Sometimes cat skiing can seem like you’ve been duped into overpriced hippie wiggles. These ops are not those ops.

Cat skiing lures you in with the promise of a day’s worth of powder skiing, blower snow so deep you’ll need a snorkel. But what often happens is two-turn ridgeline descents, waiting around because that one guy, and skiing snow that has morphed into frozen chicken heads and sun-crusted mank. You can sure feel like a dope for coughing up all that cash. Cat skiing is not cheap and typically accesses terrain that, well, a snowcat can access—extremely low-angle intermediate slopes that are often uninspiring. But that’s not always true, and there are easy ways to ensure you get to the goods. These six ops deliver great snow, stellar terrain, and commitment to getting after it.

Silverton Powdercats
$400/person, $3,750/private cat


Silverton Powdercats operates just outside of Silverton, Colorado, in the heart of the San Juan Mountains, which has some of the best skiing in the lower 48 (arguably the entire continent). SP’s terrain of steeps, chutes, bowls, and glades ranges in elevation from 11,000 to 13,000 feet. Sure, when the snowpack is sketchy, their guides will take you to cocktail-turn powder fields. But when conditions are prime, SP offers cat-assisted hike-to terrain and trips that access steep, big lines. Get your burly buds together and customize your trip with Silverton Powdercat guides in advance. Enjoy an average of 12 runs on legit terrain that holds 350 annual inches of snowfall. Even if the faucet has turned off, SP guarantees fresh lines and deep creamy turns. And, sign up for their “Last Minute Deals” email list. It’s worth it.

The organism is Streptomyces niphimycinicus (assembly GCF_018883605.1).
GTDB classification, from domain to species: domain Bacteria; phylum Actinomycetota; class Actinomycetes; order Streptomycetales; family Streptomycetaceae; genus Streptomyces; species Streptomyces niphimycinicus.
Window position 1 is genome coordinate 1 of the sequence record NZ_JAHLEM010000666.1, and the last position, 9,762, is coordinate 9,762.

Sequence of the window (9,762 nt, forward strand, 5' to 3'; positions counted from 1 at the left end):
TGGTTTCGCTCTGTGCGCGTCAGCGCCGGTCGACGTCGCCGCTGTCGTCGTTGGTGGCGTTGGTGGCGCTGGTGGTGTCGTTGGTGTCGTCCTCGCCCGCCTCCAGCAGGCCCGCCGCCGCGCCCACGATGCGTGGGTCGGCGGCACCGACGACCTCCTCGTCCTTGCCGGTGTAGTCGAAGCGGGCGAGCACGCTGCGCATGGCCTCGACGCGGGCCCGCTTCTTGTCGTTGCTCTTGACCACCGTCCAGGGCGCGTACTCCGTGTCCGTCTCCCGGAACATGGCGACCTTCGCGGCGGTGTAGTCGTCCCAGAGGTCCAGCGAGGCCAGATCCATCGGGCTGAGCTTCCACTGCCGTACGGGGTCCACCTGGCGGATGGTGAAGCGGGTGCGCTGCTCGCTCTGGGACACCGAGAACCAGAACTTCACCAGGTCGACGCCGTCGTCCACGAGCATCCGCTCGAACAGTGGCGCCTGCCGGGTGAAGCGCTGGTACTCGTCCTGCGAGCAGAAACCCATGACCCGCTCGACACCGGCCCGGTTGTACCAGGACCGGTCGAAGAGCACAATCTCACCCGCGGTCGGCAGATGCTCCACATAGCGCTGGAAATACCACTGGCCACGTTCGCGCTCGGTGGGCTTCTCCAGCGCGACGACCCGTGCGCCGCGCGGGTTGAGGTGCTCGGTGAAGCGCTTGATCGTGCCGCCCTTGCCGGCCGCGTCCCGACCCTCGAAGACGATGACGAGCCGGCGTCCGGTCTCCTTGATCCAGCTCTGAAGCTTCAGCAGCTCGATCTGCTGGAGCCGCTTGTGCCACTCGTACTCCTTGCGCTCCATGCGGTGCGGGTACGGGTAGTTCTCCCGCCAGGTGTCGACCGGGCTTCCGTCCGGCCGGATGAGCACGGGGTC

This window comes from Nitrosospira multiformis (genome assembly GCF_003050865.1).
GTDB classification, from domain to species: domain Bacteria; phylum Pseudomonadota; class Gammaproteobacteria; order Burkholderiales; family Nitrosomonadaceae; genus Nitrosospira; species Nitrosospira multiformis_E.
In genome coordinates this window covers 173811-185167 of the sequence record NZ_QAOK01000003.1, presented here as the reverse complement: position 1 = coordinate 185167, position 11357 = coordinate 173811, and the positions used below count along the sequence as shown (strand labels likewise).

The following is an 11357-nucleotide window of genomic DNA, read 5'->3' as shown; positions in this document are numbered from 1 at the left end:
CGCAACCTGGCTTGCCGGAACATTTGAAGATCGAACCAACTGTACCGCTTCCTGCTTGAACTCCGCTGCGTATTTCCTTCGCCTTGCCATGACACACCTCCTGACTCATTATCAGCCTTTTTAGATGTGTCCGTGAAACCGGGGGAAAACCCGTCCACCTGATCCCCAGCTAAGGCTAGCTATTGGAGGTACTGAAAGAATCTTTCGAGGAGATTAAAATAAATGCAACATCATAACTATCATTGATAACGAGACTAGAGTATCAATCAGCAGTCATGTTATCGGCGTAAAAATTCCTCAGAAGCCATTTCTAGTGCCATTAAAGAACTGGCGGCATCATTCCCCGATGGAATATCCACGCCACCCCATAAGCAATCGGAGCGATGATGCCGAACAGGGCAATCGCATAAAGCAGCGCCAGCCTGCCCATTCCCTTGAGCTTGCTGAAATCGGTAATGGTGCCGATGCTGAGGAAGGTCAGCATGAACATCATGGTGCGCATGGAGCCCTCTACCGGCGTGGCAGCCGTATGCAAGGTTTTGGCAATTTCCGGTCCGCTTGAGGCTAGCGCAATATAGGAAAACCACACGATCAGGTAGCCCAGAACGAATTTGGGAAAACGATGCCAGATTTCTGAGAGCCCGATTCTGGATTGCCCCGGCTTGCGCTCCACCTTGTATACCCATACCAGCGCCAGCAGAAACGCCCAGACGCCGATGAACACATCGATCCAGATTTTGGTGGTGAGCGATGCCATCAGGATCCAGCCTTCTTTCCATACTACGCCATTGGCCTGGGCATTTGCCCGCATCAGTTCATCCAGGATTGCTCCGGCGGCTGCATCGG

Whisper Ridge and Park City Powder Cats
$450/person, $5,400/private cat, $549/person, negotiable/private cat

Whisper Ridge opened up shop last year outside of Ogden, Utah, so there’s not a lot of cultural buzz yet about the op. Ogden local and pro ski photographer Cam McLeod says they have the best terrain in the state. That is most likely a true statement since WR boast 60,000 acres (yes, that is correct) of privately owned acreage. If you can’t find the gnar on that amount of land you’re probably standing in a Kansas cornfield.

Similarly, PC Powder Cats operates on Thousand Peaks Ranch, a privately owned 32,000-acre estate. It’s safe to say you’ll be hard-pressed to find tracks other than yours on the wide-open bowls and within the aspen glades. Scream down the steeps, send it off cornices and cliffs, it’s “choose your own adventure” skiing. Shredding the famed Utah champagne powder—just a measly 400 annual inches—is pretty good too.

Eleven at Irwin With Irwin Guides
$650/person, $6,500/private cat